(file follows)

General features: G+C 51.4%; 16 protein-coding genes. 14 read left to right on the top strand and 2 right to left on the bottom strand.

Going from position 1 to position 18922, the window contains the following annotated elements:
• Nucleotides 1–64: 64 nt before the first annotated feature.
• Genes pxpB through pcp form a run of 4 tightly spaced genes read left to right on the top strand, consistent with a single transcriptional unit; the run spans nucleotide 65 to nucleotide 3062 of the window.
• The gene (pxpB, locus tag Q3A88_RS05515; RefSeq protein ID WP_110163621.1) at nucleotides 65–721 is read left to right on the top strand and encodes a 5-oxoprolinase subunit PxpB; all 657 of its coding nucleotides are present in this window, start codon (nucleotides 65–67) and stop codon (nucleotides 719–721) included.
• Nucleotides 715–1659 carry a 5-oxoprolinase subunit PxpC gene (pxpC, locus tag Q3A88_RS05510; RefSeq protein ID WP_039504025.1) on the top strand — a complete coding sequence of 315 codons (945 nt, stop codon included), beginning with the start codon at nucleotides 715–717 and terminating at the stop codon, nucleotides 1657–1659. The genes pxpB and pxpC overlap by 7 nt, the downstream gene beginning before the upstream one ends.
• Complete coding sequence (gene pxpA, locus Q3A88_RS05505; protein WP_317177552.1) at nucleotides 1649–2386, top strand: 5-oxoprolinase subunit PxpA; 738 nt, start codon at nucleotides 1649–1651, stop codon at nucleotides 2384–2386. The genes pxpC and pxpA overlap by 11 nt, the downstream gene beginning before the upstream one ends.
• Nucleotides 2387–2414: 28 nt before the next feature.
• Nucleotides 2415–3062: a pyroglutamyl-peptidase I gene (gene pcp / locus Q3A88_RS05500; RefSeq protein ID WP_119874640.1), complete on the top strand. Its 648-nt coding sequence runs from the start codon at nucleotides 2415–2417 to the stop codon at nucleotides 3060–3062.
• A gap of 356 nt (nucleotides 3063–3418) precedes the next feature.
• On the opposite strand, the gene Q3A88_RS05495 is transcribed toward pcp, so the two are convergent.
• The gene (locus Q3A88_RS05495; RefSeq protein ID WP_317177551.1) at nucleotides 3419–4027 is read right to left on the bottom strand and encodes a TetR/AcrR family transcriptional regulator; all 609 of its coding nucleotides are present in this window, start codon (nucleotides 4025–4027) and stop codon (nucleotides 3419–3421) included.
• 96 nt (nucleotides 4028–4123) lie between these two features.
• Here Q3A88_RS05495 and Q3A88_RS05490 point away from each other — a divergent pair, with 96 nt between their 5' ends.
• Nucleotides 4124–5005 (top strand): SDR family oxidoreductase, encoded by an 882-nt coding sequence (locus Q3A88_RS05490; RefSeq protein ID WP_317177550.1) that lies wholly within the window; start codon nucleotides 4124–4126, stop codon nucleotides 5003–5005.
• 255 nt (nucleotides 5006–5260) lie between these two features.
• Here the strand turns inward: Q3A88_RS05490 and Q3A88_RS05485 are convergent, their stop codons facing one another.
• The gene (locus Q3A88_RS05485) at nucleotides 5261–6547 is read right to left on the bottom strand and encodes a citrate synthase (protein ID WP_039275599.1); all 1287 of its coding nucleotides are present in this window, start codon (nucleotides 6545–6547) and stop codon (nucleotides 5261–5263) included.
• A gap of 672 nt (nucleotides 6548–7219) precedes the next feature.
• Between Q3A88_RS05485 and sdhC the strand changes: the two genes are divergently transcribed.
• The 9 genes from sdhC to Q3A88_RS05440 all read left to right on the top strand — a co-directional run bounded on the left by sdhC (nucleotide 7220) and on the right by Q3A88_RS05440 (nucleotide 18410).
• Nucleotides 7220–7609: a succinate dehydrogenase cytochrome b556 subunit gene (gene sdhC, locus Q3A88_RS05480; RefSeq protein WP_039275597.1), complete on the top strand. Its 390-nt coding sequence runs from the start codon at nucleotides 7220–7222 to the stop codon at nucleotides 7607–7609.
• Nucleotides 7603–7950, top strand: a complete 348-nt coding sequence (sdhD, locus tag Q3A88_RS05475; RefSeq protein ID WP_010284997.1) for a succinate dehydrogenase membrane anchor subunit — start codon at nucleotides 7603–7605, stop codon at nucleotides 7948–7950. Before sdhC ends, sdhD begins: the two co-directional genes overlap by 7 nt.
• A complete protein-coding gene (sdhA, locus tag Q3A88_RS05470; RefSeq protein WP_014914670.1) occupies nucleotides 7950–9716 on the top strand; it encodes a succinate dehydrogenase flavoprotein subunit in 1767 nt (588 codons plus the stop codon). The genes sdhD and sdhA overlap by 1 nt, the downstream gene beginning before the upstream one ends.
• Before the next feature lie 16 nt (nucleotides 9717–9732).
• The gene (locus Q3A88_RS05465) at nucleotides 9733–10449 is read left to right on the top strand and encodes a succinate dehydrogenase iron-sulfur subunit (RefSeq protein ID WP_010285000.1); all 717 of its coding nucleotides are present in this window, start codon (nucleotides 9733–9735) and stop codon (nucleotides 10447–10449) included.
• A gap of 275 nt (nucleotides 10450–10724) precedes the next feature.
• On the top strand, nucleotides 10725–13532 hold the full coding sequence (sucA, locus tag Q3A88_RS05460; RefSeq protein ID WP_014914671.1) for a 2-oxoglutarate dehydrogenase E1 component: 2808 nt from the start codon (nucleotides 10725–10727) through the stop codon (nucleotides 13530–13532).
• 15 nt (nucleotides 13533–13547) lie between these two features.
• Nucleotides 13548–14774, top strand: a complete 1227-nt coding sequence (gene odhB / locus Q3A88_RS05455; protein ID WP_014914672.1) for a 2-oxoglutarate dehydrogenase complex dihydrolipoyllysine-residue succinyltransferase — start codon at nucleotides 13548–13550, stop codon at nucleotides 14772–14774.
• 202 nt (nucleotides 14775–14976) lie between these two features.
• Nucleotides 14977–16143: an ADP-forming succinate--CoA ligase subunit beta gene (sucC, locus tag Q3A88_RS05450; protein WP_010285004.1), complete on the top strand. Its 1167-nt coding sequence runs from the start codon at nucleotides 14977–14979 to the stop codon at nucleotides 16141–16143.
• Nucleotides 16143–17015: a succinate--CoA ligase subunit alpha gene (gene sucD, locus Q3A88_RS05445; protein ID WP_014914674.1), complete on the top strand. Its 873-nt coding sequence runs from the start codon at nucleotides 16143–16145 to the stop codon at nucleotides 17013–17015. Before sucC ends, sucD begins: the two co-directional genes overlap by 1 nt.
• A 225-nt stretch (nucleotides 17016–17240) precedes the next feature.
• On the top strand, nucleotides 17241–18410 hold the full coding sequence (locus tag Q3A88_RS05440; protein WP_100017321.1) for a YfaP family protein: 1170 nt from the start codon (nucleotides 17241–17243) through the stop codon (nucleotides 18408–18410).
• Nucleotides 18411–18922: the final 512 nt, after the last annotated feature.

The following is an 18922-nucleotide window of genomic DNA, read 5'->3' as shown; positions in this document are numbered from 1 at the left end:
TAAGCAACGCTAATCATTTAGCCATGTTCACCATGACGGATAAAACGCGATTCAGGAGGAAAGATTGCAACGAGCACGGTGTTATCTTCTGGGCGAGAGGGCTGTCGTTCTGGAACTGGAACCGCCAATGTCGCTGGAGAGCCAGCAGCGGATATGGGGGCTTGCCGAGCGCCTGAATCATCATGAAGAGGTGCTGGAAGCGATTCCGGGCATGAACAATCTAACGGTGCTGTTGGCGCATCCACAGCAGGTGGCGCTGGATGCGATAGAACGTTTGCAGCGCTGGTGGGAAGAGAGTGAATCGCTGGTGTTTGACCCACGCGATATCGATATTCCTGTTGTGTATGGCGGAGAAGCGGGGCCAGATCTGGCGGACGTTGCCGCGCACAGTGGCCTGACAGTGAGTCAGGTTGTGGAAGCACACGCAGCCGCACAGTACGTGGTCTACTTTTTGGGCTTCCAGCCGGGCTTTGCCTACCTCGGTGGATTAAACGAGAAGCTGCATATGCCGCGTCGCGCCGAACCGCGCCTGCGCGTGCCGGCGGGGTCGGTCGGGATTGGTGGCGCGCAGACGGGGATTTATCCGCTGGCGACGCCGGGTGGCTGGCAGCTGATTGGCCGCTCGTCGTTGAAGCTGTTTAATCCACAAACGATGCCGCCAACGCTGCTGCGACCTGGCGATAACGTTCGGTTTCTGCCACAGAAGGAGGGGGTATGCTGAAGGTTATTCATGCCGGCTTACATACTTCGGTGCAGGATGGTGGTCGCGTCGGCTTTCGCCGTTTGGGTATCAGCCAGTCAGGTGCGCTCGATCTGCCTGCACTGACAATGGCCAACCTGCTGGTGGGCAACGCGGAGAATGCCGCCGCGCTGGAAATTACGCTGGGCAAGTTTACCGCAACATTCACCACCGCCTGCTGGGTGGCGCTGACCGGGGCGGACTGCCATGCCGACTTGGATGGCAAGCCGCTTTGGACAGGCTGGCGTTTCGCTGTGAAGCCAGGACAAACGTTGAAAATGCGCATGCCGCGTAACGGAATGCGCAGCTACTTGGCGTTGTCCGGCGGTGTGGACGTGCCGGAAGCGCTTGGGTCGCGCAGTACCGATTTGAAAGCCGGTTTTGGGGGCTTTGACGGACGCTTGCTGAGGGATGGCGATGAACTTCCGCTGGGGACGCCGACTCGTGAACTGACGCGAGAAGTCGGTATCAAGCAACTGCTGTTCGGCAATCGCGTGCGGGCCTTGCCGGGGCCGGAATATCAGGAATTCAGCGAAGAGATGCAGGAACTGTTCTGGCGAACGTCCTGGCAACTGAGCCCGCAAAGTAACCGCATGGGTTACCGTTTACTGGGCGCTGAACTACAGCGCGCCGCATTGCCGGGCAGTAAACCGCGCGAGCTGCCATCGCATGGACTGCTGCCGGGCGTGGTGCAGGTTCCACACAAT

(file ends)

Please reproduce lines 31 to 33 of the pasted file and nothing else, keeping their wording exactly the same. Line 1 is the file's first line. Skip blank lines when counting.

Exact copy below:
• 202 nt (nucleotides 14775–14976) lie between these two features.
• Nucleotides 14977–16143: an ADP-forming succinate--CoA ligase subunit beta gene (sucC, locus tag Q3A88_RS05450; protein WP_010285004.1), complete on the top strand. Its 1167-nt coding sequence runs from the start codon at nucleotides 14977–14979 to the stop codon at nucleotides 16141–16143.
• Nucleotides 16143–17015: a succinate--CoA ligase subunit alpha gene (gene sucD, locus Q3A88_RS05445; protein ID WP_014914674.1), complete on the top strand. Its 873-nt coding sequence runs from the start codon at nucleotides 16143–16145 to the stop codon at nucleotides 17013–17015. Before sucC ends, sucD begins: the two co-directional genes overlap by 1 nt.